If your symptoms or test results seem to indicate that the breast cancer has come back or spread, your doctor may suggest a biopsy of the suspected cancerous tissue. You may need a biopsy to:
rule out other non-cancer causes of the problem
make a definite diagnosis of recurrent or metastatic breast cancer
figure out the current " personality " of the cancer (including hormone receptor status and HER2 status) so your doctors will know how best to treat it
When breast cancer comes back, it may not be exactly the same as the first time. For example, a cancer that was hormone-receptor-positive (ER+ or PR+) may come back as hormone-receptor-negative. HER2 testing may not have been done when the cancer was originally diagnosed. But now, it's important to have this test done because the results can affect treatment. Just as you needed to understand all the details of your original diagnosis, so you also need to know what you're dealing with now. This is the first step in knowing what treatme...
Sometimes, things do not go as we like and breast cancer returns in a different site from the breast - a metastatic site. It's what patients all fear with each little ache and pain, and what your oncologist looks for at each follow up visit. Less common these days is the patient who presents with metastatic disease at the outset - this can be seen with a very aggressive breast cancer, or with a patient who sometimes delays seeking treatment for a primary tumor which has time to develop overt metastases.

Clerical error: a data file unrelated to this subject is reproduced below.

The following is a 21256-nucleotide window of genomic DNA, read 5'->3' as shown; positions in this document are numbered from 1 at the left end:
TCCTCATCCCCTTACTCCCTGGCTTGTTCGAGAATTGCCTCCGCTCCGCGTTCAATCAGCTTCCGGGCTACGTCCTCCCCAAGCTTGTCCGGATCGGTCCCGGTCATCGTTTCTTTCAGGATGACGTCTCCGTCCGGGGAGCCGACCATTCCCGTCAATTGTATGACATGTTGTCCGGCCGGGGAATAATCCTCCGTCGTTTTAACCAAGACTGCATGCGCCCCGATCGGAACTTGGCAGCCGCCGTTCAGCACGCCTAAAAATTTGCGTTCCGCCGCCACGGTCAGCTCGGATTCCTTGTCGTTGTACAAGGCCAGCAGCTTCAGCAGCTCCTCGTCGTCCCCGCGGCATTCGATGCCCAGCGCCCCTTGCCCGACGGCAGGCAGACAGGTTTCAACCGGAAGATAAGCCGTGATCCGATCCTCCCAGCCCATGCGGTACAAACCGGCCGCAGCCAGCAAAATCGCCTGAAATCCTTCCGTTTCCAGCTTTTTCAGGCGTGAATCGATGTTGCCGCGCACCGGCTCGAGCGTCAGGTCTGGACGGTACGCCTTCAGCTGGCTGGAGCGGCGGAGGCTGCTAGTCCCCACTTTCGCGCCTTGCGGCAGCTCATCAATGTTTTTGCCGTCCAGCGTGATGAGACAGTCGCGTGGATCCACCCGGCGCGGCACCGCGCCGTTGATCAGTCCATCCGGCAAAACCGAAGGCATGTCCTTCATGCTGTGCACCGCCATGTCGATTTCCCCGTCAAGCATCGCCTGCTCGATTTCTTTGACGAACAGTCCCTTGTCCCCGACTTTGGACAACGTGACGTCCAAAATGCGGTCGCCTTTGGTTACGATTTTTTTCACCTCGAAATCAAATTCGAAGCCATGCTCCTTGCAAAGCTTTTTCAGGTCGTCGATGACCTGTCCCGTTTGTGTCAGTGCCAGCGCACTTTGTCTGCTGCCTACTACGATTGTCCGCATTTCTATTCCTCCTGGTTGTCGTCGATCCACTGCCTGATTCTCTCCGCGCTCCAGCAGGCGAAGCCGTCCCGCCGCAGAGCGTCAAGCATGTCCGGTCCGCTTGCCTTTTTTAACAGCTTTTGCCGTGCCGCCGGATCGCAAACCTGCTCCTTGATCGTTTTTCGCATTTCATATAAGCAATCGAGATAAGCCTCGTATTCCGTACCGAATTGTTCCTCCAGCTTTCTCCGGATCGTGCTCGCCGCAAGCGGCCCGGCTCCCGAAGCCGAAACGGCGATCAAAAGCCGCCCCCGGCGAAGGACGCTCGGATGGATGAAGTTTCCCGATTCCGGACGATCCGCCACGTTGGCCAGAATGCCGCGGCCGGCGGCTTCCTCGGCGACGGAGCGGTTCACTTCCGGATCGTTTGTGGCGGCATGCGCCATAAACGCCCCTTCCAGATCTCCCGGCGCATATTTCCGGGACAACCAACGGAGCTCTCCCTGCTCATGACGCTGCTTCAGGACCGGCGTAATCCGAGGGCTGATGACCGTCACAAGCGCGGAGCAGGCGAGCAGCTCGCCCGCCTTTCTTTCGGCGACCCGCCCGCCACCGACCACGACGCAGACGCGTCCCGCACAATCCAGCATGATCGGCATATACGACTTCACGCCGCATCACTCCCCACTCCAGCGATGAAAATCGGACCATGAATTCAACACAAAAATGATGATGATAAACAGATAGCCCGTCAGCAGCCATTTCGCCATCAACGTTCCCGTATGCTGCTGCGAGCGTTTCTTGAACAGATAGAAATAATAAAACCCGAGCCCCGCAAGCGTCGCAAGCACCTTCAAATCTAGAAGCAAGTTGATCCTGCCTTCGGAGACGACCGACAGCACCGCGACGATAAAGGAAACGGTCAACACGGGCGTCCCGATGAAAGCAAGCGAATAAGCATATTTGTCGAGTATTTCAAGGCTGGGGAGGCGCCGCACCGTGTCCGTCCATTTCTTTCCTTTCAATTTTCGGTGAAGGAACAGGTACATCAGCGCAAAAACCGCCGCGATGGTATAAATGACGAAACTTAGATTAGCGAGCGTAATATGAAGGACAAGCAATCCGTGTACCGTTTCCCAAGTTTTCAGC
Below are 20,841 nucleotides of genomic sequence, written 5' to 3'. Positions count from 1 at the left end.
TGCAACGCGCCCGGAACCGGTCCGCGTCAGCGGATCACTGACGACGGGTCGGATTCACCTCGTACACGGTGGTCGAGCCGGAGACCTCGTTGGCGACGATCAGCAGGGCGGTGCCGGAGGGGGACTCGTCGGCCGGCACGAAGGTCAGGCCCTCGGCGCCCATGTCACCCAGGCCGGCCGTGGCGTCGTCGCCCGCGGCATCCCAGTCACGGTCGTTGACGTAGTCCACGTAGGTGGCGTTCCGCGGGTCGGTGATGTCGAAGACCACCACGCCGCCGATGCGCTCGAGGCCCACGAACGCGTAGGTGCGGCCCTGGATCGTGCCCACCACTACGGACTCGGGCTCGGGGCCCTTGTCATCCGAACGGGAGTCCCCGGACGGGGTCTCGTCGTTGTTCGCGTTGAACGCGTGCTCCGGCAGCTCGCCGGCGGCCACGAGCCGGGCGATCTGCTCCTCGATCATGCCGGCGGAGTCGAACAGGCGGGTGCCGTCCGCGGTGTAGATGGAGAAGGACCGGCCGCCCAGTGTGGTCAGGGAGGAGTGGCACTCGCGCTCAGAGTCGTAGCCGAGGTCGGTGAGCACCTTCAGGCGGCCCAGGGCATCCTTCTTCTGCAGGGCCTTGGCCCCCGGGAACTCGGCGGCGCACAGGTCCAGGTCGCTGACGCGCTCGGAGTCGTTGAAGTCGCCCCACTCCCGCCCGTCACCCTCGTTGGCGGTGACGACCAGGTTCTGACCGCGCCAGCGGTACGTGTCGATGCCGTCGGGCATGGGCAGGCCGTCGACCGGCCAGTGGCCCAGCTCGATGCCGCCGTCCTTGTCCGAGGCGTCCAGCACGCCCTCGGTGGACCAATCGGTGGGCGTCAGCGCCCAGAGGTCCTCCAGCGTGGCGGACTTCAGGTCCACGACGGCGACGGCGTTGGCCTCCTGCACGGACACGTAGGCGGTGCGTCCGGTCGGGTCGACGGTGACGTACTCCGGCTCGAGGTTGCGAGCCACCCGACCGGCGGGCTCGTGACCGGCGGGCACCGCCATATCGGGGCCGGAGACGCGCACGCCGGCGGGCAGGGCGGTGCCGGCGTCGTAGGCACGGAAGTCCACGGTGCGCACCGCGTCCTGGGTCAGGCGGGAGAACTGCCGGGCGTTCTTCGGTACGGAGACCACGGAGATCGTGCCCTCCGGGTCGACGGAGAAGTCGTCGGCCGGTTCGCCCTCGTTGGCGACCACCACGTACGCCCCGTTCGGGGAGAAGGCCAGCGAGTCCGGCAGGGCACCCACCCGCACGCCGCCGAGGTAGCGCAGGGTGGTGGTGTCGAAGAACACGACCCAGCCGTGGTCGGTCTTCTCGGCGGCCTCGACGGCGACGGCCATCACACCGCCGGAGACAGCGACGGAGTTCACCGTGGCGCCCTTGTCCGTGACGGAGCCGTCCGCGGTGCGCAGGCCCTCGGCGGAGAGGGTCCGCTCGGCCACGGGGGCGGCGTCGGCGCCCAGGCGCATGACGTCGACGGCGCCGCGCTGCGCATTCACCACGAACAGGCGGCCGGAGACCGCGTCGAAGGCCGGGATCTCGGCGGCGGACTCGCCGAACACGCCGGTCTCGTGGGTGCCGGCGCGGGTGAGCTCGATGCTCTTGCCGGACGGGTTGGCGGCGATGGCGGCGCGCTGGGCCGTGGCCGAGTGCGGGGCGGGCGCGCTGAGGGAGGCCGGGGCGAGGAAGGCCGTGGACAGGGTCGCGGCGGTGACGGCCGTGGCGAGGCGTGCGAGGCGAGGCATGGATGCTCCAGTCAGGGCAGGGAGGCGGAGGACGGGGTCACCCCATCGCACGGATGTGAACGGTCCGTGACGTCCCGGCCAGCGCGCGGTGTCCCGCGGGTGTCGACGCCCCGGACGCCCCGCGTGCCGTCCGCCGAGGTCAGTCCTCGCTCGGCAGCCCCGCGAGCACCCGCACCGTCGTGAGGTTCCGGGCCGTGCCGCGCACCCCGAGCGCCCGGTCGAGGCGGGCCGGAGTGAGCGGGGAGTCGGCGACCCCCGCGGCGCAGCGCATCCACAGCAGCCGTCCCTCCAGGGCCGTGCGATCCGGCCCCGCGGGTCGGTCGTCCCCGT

Sadly, metastatic breast cancer remains incurable and while some progress has been made we have a lot more room to go.
The identification of HER2 as a therapeutic target and the development of Herceptin - a targeted therapy against HER2 positive breast cancer - has probably been the greatest contribution to metastatic disease in the past ten years.
Metastatic breast cancer can recur in any organ, but most commonly returns in the bone, lung or liver. The "bone on...
If you’ve just learned that you have breast cancer, you may be encountering some of the most anxious moments of your life. Although research has come a long way over the past decade in developing extremely effective treatments, the "C" word is still a terrifying one to add to your vocabulary—especially if you’re referring to your own health. At this point, your imagination is probably running wild with fears of what is going on inside your body, and the measures necessary to fix it. Surgery, chemotherapy, radiation—naturally, they’re hard words to stomach. The most important thing at this point is to try to stop the thoughts racing through your head and, as calmly as you can, focus on the significant challenge ahead of you. There’s a wealth of information on this site to help you plan your best course of action over the next few days. Below you’ll find a step-by-step guide to what you should know—and do—after a breast canc...
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